I first saw a version of Richard III at Liverpool's Everyman Theatre where the ill-fated king was portrayed as a skinhead.

That stark image stayed with me until I saw Laurence Olivier and Al Pacino's Shakespeare interpretations.

I am always open to all takes on the enigmatic ruler.

This latest 'fleshing out' of the much-maligned monarch comes from accomplished actor Kyle Rowe starring in the debut play by popular historical novelist Philippa Gregory.

It is a stylish, clever and intriguing dissection of the Tudor era and especially the powerful and oft-scheming women surrounding Richard.

In just under two and a half hours this world premiere co-production with Theatre Royal l, Bury St Edmunds packs a lot in and a lot of punch.

Director Katie Posner knows exactly how to pace this-highly entertaining piece and her eight strong cast are a joy to watch throughout It's the type of fact-filled, thought-provoking theatre I wish we had available during school days.

It's healthy to question the past.

Here 'history' is personified by a white frock-coated lecturer (Tom Kanji) carrying a huge tome on the life of Richard.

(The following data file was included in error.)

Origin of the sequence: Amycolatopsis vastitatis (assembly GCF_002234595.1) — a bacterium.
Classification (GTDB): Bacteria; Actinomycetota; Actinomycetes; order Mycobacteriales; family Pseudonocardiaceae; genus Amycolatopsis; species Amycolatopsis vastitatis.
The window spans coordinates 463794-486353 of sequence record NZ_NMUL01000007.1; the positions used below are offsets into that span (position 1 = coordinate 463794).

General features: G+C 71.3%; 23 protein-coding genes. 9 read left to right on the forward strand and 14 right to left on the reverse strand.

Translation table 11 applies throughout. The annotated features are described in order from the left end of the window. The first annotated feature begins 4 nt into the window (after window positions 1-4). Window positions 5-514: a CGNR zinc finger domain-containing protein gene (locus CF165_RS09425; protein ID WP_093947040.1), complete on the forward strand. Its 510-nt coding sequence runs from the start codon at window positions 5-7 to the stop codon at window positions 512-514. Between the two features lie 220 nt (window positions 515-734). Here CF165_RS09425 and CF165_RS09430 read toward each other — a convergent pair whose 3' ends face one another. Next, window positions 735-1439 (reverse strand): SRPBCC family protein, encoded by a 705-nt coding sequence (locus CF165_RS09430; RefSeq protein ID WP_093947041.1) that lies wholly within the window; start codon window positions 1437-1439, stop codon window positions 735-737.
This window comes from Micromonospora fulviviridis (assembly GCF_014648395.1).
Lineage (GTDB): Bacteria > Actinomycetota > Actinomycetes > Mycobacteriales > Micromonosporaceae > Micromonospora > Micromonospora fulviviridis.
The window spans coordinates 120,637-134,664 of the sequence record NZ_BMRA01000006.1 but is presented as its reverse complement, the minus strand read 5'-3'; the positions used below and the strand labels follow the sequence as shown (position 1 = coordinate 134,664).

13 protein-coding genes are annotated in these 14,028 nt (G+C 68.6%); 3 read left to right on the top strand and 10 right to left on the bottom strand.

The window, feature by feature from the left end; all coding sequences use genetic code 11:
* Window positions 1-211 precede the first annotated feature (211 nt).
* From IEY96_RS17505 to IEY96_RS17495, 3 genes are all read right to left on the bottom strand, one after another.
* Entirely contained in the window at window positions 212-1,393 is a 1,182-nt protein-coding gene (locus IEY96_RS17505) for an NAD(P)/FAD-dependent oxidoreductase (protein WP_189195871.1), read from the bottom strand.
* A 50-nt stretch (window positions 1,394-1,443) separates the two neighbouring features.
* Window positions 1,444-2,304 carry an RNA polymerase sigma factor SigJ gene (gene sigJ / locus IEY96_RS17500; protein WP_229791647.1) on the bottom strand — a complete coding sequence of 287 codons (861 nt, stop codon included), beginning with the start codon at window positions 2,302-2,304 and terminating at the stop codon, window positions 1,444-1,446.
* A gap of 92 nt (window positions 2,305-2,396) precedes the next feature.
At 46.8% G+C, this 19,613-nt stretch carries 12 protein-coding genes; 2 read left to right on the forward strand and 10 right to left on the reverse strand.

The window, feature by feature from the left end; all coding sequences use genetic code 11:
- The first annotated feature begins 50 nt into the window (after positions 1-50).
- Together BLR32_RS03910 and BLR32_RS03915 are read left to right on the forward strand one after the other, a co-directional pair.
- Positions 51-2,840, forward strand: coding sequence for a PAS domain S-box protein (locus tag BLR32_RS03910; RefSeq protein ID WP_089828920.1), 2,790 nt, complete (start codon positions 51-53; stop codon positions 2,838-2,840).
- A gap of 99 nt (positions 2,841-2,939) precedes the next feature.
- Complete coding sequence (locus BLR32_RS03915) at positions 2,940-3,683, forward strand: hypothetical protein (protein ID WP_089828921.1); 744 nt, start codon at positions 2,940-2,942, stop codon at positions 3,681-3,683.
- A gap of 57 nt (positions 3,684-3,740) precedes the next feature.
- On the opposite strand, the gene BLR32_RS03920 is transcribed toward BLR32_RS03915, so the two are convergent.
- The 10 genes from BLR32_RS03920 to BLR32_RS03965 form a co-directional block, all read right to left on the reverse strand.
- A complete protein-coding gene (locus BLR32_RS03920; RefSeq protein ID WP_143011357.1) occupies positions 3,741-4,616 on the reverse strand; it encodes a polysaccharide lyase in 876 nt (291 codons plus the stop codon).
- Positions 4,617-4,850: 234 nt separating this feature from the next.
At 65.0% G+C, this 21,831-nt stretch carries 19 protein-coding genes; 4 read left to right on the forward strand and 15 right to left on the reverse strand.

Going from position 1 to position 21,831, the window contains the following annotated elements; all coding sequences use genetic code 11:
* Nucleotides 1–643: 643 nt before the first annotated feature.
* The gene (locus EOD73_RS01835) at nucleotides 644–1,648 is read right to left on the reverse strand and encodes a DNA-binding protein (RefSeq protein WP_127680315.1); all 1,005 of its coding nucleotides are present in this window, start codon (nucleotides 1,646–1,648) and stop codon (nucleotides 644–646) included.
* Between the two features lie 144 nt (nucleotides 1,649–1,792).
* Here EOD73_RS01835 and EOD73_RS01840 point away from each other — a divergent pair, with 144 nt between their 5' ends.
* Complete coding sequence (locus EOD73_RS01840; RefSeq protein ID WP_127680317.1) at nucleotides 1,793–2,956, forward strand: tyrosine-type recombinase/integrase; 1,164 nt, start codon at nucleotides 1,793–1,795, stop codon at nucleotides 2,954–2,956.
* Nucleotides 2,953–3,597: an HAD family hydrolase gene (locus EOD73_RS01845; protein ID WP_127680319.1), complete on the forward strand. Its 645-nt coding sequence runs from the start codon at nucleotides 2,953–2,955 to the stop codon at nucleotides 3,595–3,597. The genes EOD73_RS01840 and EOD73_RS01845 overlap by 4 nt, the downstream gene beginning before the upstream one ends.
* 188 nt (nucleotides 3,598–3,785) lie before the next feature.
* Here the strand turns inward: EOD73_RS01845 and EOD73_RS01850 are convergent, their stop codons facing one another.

Our king of 500 years ago arrives on stage emerging from the underground.

And the two discuss fact and fiction - sometimes with a real passionate frenzy.

We hear in the process another side of Richard's history . . . his - story.

Set in-the-round, figures come and go plotting along the wlay many in stunning costumes as if they have stepped off a Phillipa Gregory book front cover.

The lighting and minimal props are very effective throughout.

When Richard's body was discovered in a Leicester car park back in 2015 it made global news and many scholars re-evaluated Richard's life.

This intelligent and at times witty drama helps fill in some of the gaps we now know exist.

The finale is beautiful . . . now that's not something I would have said about any work about Richard when I first came across this historical figure.

Richard, My Richard is a chance to soak in some history and question the reliability of the Bard and his portrait of a multi-murdering Plantagenent.

Verdict: Four stars - Richard Re-mastered

The production is on until March 30

Tickets are from  0151 433 7156 or Shakespearenorthplayhouse.co.uk